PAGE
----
How Not To Pronounce TH in English

Speakers of English often mispronounce TH. Here are 5 common mistakes to avoid. 

Not many languages pronounce <th> in the same way as Standard Southern British English speakers do. Native English speakers typically pronounce <th> in two different ways – either with a voiceless interdental fricative /θ/ or with a voiced interdental fricative /ð/. For both phonemes, you need to bite your tongue to make these speech sounds. However, actually getting the <th> to come out right when you don’t have this type of sound in your native language(s) can be easier said than done. Here are some common mistakes to avoid.

1. Some people mispronounce <th> as /d/ and /t/

English speakers who don’t have interdental fricatives in their language may see <th> and pronounce it as /d/ if it’s voiced or /t/ if it’s voiceless. This is a very common mistake. Pronouncing  <th> as /d/ or /t/ leads to confusion when we run into minimal pairs such as DAY and THEY or BREED and BREATHE.

When we pronounce /d/ or /t/ in British English, we touch the tongue on the alvolear ridge (the bump just as the palate begins), we block the air and then we explode the air. The whole articulation is very explosive and short and we can’t elongate a /d/.

With /θ/ and /ð/, we position our tongue between the teeth instead of on the alveolar bump. Instead of holding and then exploding the air, we squeeze the air out, creating friction. We add vocal fold vibration for the voiced /ð/ whereas for /θ/, we are hissing between our teeth. We can elongate this speech sound for as long as our breath lasts. Here are some minimal pairs to practise if you confuse <d> and <t> with <th>.

day/they, breed/breathe, dough/though

2. Some people mispronounce <th> as /z/ and /s/

Another common mispronunciation of <th> is to pronounce it as /z/ if it’s voiced or /s/ if it’s voiceless. While <th> should always be pronounced with the tongue between the teeth, /z/ and /s/ are pronounced with the tip of the tongue close to the roof of the mouth – close to the alveolar ridge. The tip of the tongue is quite flat for /s/ and /z/, creating a narrow space to let the air through. For /s/, you are hissing like a snake but for /θ/ (one of the TH phonemes), you are hissing air while biting your tongue. Here are some minimal pairs to practise of you confuse /s/ and /θ/ or /z/ and /ð/.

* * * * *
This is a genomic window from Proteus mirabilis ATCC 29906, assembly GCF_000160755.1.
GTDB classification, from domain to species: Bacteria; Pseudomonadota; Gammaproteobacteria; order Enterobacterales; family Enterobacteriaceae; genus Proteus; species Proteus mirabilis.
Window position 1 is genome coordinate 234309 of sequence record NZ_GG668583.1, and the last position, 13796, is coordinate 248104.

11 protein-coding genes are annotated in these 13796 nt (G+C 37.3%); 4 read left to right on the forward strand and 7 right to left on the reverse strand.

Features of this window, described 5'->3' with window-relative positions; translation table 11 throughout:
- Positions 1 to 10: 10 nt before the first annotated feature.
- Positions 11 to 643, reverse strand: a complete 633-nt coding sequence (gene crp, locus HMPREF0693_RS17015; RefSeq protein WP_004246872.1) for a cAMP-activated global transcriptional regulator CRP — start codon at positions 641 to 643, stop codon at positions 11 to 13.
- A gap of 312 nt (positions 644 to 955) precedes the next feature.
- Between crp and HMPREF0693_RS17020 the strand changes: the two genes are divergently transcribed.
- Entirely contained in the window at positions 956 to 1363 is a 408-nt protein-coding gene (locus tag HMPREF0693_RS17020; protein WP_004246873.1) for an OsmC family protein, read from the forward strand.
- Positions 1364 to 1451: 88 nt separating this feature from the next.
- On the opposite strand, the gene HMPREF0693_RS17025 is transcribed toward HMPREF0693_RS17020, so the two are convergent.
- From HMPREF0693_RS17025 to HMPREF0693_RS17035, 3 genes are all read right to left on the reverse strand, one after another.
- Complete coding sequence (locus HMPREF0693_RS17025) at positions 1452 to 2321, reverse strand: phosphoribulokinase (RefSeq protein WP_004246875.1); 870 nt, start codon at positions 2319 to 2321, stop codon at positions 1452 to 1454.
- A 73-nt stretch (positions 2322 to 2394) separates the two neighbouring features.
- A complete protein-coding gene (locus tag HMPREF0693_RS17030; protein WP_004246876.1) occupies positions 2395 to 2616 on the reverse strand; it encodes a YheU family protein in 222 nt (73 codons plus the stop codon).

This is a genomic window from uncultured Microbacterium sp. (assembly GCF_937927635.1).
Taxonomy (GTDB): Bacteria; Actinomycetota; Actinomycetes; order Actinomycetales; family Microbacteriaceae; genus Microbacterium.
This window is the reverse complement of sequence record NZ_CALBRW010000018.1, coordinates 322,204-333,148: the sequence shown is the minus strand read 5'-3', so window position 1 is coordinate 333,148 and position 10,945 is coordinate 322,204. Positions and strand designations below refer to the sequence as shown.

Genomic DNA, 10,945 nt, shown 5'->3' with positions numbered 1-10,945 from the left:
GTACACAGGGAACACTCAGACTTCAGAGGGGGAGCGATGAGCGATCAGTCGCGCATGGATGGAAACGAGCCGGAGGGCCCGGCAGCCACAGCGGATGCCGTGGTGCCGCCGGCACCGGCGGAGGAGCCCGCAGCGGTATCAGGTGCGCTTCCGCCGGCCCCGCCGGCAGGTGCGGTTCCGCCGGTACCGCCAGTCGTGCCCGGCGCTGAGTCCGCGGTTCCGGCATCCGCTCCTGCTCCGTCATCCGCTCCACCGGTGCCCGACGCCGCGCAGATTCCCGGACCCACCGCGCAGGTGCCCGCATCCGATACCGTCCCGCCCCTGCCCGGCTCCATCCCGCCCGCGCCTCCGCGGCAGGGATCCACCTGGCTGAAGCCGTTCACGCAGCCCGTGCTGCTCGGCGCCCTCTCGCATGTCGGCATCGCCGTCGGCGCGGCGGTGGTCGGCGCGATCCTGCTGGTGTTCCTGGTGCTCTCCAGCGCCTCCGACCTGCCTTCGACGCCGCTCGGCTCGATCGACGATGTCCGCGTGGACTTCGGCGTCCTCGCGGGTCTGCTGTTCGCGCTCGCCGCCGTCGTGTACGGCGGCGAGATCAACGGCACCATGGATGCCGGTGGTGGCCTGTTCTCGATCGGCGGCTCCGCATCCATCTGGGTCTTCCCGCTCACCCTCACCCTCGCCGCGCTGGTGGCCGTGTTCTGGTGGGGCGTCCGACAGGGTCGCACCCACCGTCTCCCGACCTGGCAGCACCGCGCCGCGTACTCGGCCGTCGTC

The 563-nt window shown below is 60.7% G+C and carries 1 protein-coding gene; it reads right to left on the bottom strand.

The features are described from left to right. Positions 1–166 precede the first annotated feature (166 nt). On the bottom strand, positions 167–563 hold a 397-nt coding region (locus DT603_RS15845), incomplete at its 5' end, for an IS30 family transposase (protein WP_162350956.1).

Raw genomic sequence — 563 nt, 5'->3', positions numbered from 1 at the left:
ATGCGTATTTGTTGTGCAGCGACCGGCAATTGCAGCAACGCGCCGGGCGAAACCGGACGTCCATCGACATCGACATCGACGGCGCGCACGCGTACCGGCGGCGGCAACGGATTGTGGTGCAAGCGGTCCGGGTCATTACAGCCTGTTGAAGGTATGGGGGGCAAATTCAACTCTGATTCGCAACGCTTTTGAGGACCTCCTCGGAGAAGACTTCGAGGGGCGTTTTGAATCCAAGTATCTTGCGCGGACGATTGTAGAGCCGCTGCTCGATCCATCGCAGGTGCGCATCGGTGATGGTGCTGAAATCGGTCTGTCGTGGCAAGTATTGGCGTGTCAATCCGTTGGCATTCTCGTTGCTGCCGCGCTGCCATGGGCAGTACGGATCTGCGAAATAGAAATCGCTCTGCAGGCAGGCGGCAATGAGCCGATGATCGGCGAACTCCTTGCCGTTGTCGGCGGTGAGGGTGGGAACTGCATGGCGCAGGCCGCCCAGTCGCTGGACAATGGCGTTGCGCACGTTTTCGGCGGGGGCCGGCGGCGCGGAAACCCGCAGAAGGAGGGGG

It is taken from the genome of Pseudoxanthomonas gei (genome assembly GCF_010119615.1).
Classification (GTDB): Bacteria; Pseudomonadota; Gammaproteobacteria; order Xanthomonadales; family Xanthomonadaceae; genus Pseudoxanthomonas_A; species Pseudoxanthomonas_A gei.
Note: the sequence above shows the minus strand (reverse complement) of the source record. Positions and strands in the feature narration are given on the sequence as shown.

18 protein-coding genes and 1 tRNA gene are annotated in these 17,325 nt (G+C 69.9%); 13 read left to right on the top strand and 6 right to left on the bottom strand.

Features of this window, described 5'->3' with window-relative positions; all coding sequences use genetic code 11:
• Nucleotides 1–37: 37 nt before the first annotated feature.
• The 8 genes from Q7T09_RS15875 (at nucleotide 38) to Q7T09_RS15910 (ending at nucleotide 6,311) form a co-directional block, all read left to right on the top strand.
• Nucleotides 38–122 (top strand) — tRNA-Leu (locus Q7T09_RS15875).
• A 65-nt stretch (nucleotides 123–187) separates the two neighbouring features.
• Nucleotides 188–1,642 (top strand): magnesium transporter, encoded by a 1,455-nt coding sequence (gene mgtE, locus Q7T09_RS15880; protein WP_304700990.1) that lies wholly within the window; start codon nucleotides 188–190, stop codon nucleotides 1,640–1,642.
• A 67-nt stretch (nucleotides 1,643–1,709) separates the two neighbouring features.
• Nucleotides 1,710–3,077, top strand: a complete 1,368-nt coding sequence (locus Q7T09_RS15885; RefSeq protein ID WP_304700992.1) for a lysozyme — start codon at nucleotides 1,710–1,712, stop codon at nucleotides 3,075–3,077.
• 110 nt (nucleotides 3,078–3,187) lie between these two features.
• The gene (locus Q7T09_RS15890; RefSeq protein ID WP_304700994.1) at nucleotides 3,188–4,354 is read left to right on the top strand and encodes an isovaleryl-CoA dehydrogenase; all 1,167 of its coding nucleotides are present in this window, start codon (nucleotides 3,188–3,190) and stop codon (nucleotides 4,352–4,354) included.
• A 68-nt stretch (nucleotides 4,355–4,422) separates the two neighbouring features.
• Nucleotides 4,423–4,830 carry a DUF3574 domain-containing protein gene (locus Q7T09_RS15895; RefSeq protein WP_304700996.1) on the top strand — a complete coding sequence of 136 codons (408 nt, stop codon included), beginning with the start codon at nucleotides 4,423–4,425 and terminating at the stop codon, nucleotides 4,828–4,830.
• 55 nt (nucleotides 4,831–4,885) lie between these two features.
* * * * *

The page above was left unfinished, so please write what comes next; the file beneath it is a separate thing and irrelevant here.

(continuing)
sick/thick, miss/myth, sin/thin

 

3. Some people mispronounce <th> as /v/ and /f/

This is actually quite a common way of articulating <th> among certain native speakers of British English. It’s commonly called “th-fronting” and you’ll hear it in a variety of regional varieties of English. You’ll hear “th-fronting” in the speech of some speakers of Cockney English, for example. As you now know, speakers of Standard Southern British English bite the tongue and squeeze the air out through this narrow closure for the <th> fricative. Speakers who articulate with “th-fronting” bite their lower lip instead of the tongue and so the TH sounds merge with /f/ and /v/. Here are some minimal pairs to practise the distinction.

free/three, deaf/death, fret/threat

 

4. Some people don’t squeeze the air out for long enough

I sometimes find that students only touch their tongue on their teeth. Many students don’t puff or hiss the air through the narrow gap they are creating by biting their tongue. Alternatively, this air squeezing might not be long enough in duration, making the <th> sound like /d/ or /t/ to native British ears. While your practising, try squeezing the air out for longer than you normally would. Then in natural speech, your TH will sound more nativelike. Let’s stretch out and elongate those TH speech sounds together!

 

 

5. Some people don’t know when <th> should be voiced and when it should be voiceless

Unlike many quirky aspects of English pronunciation, there is a set of rules which indicate when you should be pronouncing TH with your voice turned on /ð/ and when you should be pronouncing it with your voice turned off /θ/. As a general rule, content words (nouns, verbs, adjectives, adverbs) are pronounced with /θ/ (voiceless, with the voice turned off) and function words (grammatical words) are pronounced with /ð/ (voiced, with vibration). Verbs ending <the> are typically pronounced /ð/ and so are words spelled with THER like <mother>, <brother>, and <father>. Practise this with the video course.

Here are some /θ/ words to practise right now:

thanks, throat, throw, bath, oath

 

Here are some /ð/ words to practise:

that, this, the, father, other

 

Happy practising!